Well, after over year of hard work – Frank Zappa and the And: A Contextual Analysis of his Legacy was sent off to the publisher today. There will still be work to do once it goes through the publishing process – but I am so relieved that it is finally packaged up and posted. The goal is that the book will be published by the end of this year, and there really are some fantastic chapters, discussing many areas of Zappa’s legacy that have not being touched upon before. Over the next few months I will occasionally post sort extracts of specific chapters to give interested parties a taster. So – I thought a good place to start would be the Introduction.
‘Composer, guitarist, film maker, satirist and political activist, of all the prominent rock musicians to emerge during the mid 1960’s, Frank Zappa (1940–1993) is arguably the most complex and prolific. During his 27 years in the public eye (1966–1993), Zappa released over 60 official albums between the inaugural The Mothers of Invention recording Freak Out! and Civilization Phase III, a figure that does not include numerous bootleg recordings, or the ‘official’ posthumous releases made available by the Zappa Family Trust. This inexhaustible creativity is complemented by unusual eclecticism, with Zappa being one of the few rock musicians to interface with both high and low culture on a regular basis, a process in which he freely juxtapositioned otherwise disparate musical styles (such as doo-wop, reggae and musique concrète) within the same compositions and albums. Besides a tendency for implementing this artistic freedom via his much quoted maxim, ‘anything, anytime, for no reason at all’, Zappa also progressively cross-referenced his own, other composers’ music, and popular culture at large throughout his career, providing a range of what Roland Barthes described as obvious and obtuse meanings for his audience’…………………………………………..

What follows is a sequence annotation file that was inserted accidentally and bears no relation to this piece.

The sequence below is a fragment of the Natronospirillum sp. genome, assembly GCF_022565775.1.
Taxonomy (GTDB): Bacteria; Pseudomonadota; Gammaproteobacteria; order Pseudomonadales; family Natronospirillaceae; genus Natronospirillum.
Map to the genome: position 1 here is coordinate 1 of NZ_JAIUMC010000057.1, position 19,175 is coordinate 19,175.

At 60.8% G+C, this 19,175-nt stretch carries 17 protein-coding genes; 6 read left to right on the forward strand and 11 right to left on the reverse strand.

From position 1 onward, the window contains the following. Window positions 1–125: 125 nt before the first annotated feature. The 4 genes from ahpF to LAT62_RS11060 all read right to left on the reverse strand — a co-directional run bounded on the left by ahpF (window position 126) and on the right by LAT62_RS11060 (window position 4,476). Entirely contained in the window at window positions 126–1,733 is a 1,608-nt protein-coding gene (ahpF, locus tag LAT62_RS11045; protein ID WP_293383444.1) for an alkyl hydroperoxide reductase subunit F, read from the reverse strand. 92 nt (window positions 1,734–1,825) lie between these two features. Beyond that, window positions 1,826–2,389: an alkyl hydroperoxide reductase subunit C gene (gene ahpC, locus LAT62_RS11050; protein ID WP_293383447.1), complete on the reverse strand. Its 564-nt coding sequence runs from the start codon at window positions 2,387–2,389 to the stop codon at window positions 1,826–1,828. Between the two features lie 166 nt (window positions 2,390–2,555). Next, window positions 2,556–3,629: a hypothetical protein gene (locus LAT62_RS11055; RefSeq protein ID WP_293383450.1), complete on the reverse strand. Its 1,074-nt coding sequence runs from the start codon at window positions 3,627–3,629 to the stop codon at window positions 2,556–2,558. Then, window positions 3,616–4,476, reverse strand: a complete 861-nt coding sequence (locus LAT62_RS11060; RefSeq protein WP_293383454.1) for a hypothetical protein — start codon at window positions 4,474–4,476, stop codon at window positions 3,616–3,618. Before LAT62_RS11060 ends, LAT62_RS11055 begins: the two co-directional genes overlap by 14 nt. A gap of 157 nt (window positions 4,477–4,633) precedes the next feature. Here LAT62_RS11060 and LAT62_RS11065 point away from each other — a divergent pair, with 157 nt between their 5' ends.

The chapter then goes on to cross reference many references that relate to Zappa, including – Roland Barthe, Umberto Eco, Eduard Hanslick, Michel Imberty, Robert Walser, Paul Hindermith, Milton Babbitt, James Joyce, Thomas Pynhon, Ben Watson, Plato, Jamie James, Aristotle, Richard Norton, Julian Dodd, Søren Kierkegaard, Joseph Grigley, Richard Middleton, Michel Faucault, John Blacking, Douglas Hofstadter, Nick Cooke, Jean-Jacques Nattiez, and er………………… Frank Zappa.
More to follow next time.